After the marshal walked Puente’s daughter to the jury box, the judge had her placed inside it where her father sat and in “somewhere from a few seconds to four minutes,” the judge had the cuffs removed.

    “How did you like how those cuffs felt on you?” Benitez asked the teenager.

    “I didn’t like it,” she replied.

    “How did you like sitting up there?” Benitez said.

    “I didn’t like it,” she repeated.

    He responded:

    Good. That was the message I was hoping to get to you. So your dad’s made some serious mistakes in his life, and look at where it’s landed him. And as a result of that, he has to spend time away from you. And if you’re not careful, young lady, you’ll wind up in cuffs, and you’ll find yourself right there where I put you a minute ago. And then some day, you’ll look back and you’ll say to yourself, ‘Where did my life go?’ And the answer will be that you spent most of your life in and out of jail — in and out, in and out, in and out, in and out — and it will be, probably, because of drugs.

    You’re an awfully cute young, lady, and I have a feeling you have a wonderful life ahead of you. But from what I just heard about your dad — from your dad, causes me to be very troubled. You can go back to sit with your mom.

    via court filings

    via court filings

    The Judicial Council stopped just short of declaring that the judge actively violated the girl’s Fourth Amendment rights but instead fell back to its conclusion of judicial misconduct. The panel devoted a passage of its ruling to declare that Benitez had “no authority to order her to be physically restrained,” and acknowledged that he “ordered her to be seized within the meaning of the Fourth Amendment.”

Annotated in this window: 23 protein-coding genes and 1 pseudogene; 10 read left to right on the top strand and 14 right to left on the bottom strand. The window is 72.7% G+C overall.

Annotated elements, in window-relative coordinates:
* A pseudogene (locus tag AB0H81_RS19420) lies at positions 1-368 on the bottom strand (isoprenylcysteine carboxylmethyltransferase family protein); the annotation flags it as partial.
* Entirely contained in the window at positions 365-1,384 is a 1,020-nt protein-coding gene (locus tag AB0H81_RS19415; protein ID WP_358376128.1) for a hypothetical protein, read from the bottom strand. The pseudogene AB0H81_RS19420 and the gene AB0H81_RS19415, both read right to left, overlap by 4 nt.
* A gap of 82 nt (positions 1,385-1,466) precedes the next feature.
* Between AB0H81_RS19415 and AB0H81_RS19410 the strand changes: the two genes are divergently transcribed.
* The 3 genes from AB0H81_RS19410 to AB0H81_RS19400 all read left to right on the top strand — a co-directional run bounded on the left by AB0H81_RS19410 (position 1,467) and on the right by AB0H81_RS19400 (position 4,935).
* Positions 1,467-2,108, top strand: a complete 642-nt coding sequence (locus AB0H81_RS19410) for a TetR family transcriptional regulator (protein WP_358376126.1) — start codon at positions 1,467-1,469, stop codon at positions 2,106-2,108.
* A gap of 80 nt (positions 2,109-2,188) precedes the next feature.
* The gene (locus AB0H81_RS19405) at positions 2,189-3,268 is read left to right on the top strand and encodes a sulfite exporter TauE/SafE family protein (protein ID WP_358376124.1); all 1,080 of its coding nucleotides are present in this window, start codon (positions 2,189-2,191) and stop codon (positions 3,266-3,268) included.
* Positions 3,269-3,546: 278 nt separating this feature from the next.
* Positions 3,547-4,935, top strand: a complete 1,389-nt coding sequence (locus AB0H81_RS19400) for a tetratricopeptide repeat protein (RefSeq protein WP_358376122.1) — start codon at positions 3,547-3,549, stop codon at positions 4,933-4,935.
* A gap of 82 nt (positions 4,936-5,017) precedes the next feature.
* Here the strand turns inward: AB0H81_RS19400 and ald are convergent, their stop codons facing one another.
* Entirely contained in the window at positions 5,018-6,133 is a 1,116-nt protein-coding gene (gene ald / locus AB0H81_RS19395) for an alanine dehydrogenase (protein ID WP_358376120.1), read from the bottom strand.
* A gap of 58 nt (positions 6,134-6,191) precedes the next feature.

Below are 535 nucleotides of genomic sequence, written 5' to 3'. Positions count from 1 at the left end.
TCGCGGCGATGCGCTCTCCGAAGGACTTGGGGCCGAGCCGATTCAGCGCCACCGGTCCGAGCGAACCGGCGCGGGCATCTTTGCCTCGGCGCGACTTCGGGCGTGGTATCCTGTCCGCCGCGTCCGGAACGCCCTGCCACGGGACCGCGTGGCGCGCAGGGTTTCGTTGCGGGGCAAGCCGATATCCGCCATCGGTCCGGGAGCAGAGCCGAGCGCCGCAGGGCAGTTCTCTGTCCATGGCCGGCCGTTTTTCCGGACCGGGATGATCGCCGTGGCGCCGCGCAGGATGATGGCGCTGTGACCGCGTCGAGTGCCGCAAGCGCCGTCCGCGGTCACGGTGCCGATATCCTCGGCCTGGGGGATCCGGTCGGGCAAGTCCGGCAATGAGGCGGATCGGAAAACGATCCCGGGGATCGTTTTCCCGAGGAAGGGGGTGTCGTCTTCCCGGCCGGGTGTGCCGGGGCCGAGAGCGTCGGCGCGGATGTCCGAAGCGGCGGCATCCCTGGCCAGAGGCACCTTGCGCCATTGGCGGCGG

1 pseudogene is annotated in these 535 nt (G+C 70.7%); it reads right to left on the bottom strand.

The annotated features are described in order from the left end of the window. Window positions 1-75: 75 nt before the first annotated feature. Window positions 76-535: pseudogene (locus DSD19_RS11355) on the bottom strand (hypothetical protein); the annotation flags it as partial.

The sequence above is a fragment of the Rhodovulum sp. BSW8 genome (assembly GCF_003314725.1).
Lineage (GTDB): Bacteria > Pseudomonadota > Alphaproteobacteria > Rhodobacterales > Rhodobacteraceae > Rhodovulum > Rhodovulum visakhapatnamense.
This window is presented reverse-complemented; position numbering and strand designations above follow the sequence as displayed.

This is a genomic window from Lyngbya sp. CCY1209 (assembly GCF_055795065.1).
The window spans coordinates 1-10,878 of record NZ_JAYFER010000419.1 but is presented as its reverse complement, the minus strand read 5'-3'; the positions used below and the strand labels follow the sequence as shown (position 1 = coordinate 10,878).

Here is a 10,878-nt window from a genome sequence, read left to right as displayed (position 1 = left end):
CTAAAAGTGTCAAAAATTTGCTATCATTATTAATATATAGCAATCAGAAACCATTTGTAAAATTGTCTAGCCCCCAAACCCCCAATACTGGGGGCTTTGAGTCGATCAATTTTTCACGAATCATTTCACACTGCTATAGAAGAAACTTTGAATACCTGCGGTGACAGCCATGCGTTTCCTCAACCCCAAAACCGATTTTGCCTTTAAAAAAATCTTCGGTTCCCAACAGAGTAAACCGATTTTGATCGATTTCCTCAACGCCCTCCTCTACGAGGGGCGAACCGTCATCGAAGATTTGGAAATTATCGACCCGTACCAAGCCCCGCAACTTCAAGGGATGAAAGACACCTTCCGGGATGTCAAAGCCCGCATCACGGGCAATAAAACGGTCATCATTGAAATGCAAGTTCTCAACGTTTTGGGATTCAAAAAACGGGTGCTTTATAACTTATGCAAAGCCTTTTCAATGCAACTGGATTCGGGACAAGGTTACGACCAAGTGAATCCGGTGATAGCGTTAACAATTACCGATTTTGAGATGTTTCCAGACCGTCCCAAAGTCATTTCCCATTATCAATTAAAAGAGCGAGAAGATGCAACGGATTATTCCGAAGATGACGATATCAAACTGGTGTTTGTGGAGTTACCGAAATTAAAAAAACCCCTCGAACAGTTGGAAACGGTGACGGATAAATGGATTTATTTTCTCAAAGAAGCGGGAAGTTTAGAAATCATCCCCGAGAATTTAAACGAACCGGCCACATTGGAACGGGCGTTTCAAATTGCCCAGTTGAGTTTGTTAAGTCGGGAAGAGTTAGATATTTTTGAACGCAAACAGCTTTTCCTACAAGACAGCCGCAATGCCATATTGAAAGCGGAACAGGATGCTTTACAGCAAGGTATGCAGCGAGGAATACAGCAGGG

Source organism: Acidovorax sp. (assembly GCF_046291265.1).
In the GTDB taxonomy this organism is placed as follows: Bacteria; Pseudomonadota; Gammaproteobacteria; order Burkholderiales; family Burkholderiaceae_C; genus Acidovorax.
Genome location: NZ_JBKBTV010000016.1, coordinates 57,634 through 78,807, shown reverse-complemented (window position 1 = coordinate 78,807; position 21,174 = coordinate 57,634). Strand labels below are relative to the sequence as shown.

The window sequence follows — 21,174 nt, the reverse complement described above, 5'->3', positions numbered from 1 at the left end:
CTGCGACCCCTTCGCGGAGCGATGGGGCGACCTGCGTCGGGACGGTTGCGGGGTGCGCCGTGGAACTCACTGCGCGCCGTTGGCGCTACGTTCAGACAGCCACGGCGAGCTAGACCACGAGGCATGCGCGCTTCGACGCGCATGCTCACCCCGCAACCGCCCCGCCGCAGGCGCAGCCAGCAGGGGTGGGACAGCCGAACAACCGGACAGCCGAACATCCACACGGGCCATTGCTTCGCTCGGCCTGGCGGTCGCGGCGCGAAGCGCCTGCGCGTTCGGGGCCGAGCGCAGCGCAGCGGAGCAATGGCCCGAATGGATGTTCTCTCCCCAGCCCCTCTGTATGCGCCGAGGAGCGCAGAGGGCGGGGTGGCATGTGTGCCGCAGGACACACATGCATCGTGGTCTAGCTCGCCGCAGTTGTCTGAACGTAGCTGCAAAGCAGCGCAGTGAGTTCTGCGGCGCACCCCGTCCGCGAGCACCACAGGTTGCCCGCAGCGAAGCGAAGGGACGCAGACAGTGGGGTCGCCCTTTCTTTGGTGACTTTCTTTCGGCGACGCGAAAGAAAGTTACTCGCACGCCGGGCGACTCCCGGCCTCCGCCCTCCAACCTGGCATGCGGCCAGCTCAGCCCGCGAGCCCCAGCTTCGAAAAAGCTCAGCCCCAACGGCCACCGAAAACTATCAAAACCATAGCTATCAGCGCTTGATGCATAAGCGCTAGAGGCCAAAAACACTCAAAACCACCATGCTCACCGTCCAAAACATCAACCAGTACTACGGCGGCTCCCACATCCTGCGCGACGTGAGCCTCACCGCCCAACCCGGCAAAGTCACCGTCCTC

The court added that there was “no persuasive legal authority in his written submissions to the committee” to justify his actions.

    As for the 12-year-old boy the judge was found to have “admonished” on the same day of the incident with the 13-year-old girl, the council determined there was no misconduct in that case.

    Benitez’s tone with the boy was “stern but loud, ” witnesses said. When he asked the boy to remove his hat before he sentencing, Benitez delivered a long series of remarks to the child, and acknowledged that he could understand why the boy might be thinking to himself that “judges are mean” and that “the system’s mean.”

    “And that’s one way to feel about what’s happening today,” he said before doling out recommendations on how to stay away from drugs and jail.

    As a senior judge, Benitez was already on a lighter caseload, according to the San Diego Union-Tribune. The council’s decision to stop him from taking any on any more criminal cases until May 2027 isn’t exactly punitive in practical effect: he already had an arrangement not to take on any more criminal cases. Instead, he was just going preside over civil matters.

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    The post ‘You’re an awfully cute young lady’: Judge who shackled crying daughter of defendant to prove a point reprimanded as council says he had ‘no authority’ first appeared on Law & Crime.